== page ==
Then the first session is going to be on acute problems. Even though we went to individualize the medicine, there still are often three or four homeopathic medicines that are useful for acute problems. So every one of you could go out today and buy a bottle of arnica at the local health food store, and every time an animal comes in with trauma or post-surgery, you could give one dose, one pellet of arnica. And in 60 percent of the cases, it will make a difference. Occasionally, there’ll be a huge difference. So we’ll be looking at acute problems.
A second talk will be on: What’s one of the problems we deal with all the time? Dermatology. Yeah, itchy dogs! Our clients don’t like their dogs to itch. But from the holistic perspective, though, itching is good. Which would you rather have: An itchy dog who itched for five years, or a dog that itched for three days, got a steroid injection, stopped itching, and then developed liver failure or cancer? So we want to also look at symptomology, hierarchy of symptoms. But there are things that you can use that can help the itching, even before you’re completely trained in homeopathy, and not just itching but all skin problems. Like hair loss. I had a dog once who got bred accidentally. It was a yellow Lab. The client called me when the pups were maybe three or four weeks old and said, “Snowball is losing her fur!” And I said, “Well, that often happens after parturition, you know, it’s a fairly common thing.” Then she called me back when the pups were weaned and said, “I think there’s really a big problem here.” She brought the dog in, and the dog had beautiful hair on her head and not a lick of fur on the rest of her whole body. No itching, nothing else, it was just the hair loss. Now, I had treated the dog before for other problems, so I knew who this dog was as an individual. I gave her a homeopathic remedy; she gave it maybe three times, and within four weeks, she was completely covered with hair. It all grew back right away. There multiple quote, unquote skin issues that we can look at.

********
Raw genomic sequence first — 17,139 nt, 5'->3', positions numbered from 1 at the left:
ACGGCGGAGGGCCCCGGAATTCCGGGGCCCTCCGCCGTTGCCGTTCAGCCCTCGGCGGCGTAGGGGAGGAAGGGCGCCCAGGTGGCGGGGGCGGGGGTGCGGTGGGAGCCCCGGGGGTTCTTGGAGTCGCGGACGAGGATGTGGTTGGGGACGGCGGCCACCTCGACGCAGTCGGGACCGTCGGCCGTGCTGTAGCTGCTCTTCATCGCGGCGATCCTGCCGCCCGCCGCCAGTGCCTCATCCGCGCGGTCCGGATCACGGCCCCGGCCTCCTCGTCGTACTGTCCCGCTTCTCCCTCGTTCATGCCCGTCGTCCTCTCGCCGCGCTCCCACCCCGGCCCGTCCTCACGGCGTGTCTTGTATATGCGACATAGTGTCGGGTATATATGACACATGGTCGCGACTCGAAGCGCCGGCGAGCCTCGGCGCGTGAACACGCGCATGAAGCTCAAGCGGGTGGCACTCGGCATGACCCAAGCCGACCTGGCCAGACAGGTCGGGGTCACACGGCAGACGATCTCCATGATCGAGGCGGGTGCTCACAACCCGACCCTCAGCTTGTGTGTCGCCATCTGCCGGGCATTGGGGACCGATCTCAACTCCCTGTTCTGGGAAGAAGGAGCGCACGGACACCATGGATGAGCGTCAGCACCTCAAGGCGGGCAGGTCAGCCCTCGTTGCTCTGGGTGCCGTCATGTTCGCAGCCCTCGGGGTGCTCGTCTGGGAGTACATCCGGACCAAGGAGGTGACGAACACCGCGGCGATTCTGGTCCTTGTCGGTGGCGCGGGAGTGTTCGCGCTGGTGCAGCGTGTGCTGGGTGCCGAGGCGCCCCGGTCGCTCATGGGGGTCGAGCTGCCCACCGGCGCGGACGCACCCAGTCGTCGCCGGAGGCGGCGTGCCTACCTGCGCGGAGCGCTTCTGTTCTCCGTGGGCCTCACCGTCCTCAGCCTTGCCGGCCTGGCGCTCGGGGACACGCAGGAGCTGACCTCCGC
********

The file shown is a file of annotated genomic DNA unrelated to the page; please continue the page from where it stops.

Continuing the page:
And then we’ll look at gastrointestinal problems, diarrhea, vomiting. You know, it’s causing havoc in the house, and so the clients really want it taken care of right away. There are many ways to treat digestive problems with homeopathy, and we’re going to look at things you could maybe even suggest by telephone, so it frees up some of your appointment spaces. And again, the best way is individualized, but there are a few you can try. And if they work, that’s great. For instance, Dr. Todd Cooney is a veterinarian in Indiana, and he treats parvo with homeopathy and has great success. Dr. Ward, who used to practice with horses down in Texas, she got all of her horse clients to have two or three homeopathic medicines on hand, because she didn’t want to go out for colics. There were certain criteria she had for them: If it was doing X, call me, but otherwise try this. She found that 85 percent of the horses that had mild colic resolved with nux vomica, a single remedy.